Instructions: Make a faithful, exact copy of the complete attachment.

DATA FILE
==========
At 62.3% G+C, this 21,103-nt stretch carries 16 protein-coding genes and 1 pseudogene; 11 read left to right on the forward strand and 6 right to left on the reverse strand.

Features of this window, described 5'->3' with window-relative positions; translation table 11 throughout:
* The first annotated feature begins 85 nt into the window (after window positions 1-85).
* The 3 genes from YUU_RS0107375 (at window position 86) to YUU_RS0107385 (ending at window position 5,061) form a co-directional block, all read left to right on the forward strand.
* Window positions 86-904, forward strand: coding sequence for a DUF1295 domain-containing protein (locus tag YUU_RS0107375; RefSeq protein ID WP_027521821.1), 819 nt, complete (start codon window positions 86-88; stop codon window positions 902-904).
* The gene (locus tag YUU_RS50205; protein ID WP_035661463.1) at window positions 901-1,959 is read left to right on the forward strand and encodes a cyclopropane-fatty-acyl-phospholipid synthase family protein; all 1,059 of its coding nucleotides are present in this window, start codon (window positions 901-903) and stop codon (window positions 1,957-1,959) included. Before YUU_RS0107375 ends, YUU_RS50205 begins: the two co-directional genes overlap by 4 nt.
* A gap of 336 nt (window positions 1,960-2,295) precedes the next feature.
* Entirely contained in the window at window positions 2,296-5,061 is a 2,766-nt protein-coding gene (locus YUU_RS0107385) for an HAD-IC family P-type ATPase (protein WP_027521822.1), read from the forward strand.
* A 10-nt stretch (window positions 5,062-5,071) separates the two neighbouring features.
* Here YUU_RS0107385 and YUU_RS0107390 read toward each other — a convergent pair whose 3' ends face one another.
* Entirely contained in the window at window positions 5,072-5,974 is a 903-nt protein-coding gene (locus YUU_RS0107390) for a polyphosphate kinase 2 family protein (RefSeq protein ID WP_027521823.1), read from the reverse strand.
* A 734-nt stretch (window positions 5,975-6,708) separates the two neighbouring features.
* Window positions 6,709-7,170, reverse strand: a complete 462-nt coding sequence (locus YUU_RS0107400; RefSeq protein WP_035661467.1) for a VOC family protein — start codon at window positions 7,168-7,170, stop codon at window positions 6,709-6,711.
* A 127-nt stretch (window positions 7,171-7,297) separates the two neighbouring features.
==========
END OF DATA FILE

At 62.3% G+C, this 21,103-nt stretch carries 16 protein-coding genes and 1 pseudogene; 11 read left to right on the forward strand and 6 right to left on the reverse strand.

Features of this window, described 5'->3' with window-relative positions; translation table 11 throughout:
* The first annotated feature begins 85 nt into the window (after window positions 1-85).
* The 3 genes from YUU_RS0107375 (at window position 86) to YUU_RS0107385 (ending at window position 5,061) form a co-directional block, all read left to right on the forward strand.
* Window positions 86-904, forward strand: coding sequence for a DUF1295 domain-containing protein (locus tag YUU_RS0107375; RefSeq protein ID WP_027521821.1), 819 nt, complete (start codon window positions 86-88; stop codon window positions 902-904).
* The gene (locus tag YUU_RS50205; protein ID WP_035661463.1) at window positions 901-1,959 is read left to right on the forward strand and encodes a cyclopropane-fatty-acyl-phospholipid synthase family protein; all 1,059 of its coding nucleotides are present in this window, start codon (window positions 901-903) and stop codon (window positions 1,957-1,959) included. Before YUU_RS0107375 ends, YUU_RS50205 begins: the two co-directional genes overlap by 4 nt.
* A gap of 336 nt (window positions 1,960-2,295) precedes the next feature.
* Entirely contained in the window at window positions 2,296-5,061 is a 2,766-nt protein-coding gene (locus YUU_RS0107385) for an HAD-IC family P-type ATPase (protein WP_027521822.1), read from the forward strand.
* A 10-nt stretch (window positions 5,062-5,071) separates the two neighbouring features.
* Here YUU_RS0107385 and YUU_RS0107390 read toward each other — a convergent pair whose 3' ends face one another.
* Entirely contained in the window at window positions 5,072-5,974 is a 903-nt protein-coding gene (locus YUU_RS0107390) for a polyphosphate kinase 2 family protein (RefSeq protein ID WP_027521823.1), read from the reverse strand.
* A 734-nt stretch (window positions 5,975-6,708) separates the two neighbouring features.
* Window positions 6,709-7,170, reverse strand: a complete 462-nt coding sequence (locus YUU_RS0107400; RefSeq protein WP_035661467.1) for a VOC family protein — start codon at window positions 7,168-7,170, stop codon at window positions 6,709-6,711.
* A 127-nt stretch (window positions 7,171-7,297) separates the two neighbouring features.